I could have – and perhaps should have – written a book on grief back in the ’80s and ’90s when friends were constantly dying, dead, or dealing with someone else’s death as AIDS ravaged my circles like a tornado.
One thing I learned, among many other things young people should not have had to learn so soon, was that no emotions are inappropriate, if expressed in a healthy way. I lost many friends, too many to count, particularly as I purposely dove into circles of support believing – with good reason – that they would likely accompany me to my death.
I’m still here.
The circles have changed almost completely.
Grief, or at least waves of mourning, began to slow down in my life at some indefinite point in time shortly after the misnamed “cocktail” of antiretrovirals became available.
Then Dad died. Suddenly. In his garden. Five years ago May 4. I remember the pain of watching my mother grieve her best friend, her husband of fifty years-less-two-months. It was heart-breaking. We lost our Dad, too, of course. He had just turned seventy-five a month earlier. I cry just thinking about those days of raw mourning.
Mom says she was just beginning to move in to a new phase – grief never ends – these five years later when my sister called her with the news that she and I were an hour’s cab ride away; that there had been an accident the previous night and Craig was seriously injured. Was that just a month ago yesterday that we arrived in Perth? While in some respects it seems like yesterday it also seems so very much longer. Our hearts have since broken into many pieces. Please may it not be so, literally.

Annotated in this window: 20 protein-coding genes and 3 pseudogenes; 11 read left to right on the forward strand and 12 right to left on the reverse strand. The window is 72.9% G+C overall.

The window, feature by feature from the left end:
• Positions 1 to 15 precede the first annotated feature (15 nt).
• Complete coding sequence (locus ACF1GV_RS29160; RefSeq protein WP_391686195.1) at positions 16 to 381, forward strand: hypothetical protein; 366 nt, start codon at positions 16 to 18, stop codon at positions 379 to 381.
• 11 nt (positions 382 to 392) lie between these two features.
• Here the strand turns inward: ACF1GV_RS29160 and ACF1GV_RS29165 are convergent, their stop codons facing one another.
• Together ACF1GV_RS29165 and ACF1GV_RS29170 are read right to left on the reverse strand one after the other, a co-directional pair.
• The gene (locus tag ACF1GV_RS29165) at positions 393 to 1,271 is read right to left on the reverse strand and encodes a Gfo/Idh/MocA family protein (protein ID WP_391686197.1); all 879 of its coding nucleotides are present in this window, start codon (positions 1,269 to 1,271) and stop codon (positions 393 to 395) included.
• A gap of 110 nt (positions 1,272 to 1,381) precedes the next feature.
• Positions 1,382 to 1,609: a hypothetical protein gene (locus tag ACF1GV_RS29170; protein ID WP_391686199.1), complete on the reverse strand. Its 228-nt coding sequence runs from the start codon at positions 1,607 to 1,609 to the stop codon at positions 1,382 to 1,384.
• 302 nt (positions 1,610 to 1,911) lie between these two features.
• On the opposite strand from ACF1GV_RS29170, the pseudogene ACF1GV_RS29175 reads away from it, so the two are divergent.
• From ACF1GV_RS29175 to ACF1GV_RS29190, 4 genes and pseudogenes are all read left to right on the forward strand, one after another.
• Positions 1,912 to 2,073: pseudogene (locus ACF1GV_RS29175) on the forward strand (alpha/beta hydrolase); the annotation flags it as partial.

As Jean Barkley said in her eulogy we had rehearsed this in our minds when neither Craig nor I were expected to see our fortieth birthdays. I’m now 47. Craig was a few days shy of 52. Somehow this ‘borrowed time’ does not have a gift feel to it today as I sob more deeply than I have since, perhaps, the burial. Emma watches me in stunned silence. Damn, I’m down to toilet paper or paper towels.
Oh well, I had planned to go out anyway, if for no other reason than to watch the parade of visitors in the Village here for the U.S. Memorial Day weekend.
Maybe I will not cry sitting on the patio of Timothy’s Coffees. Maybe I will.
Something else Jean said, quoting Craig,
“Wishing you the kind of peace and joy that are only
to be found in the eye of the storm.”
May it be so. May it be so.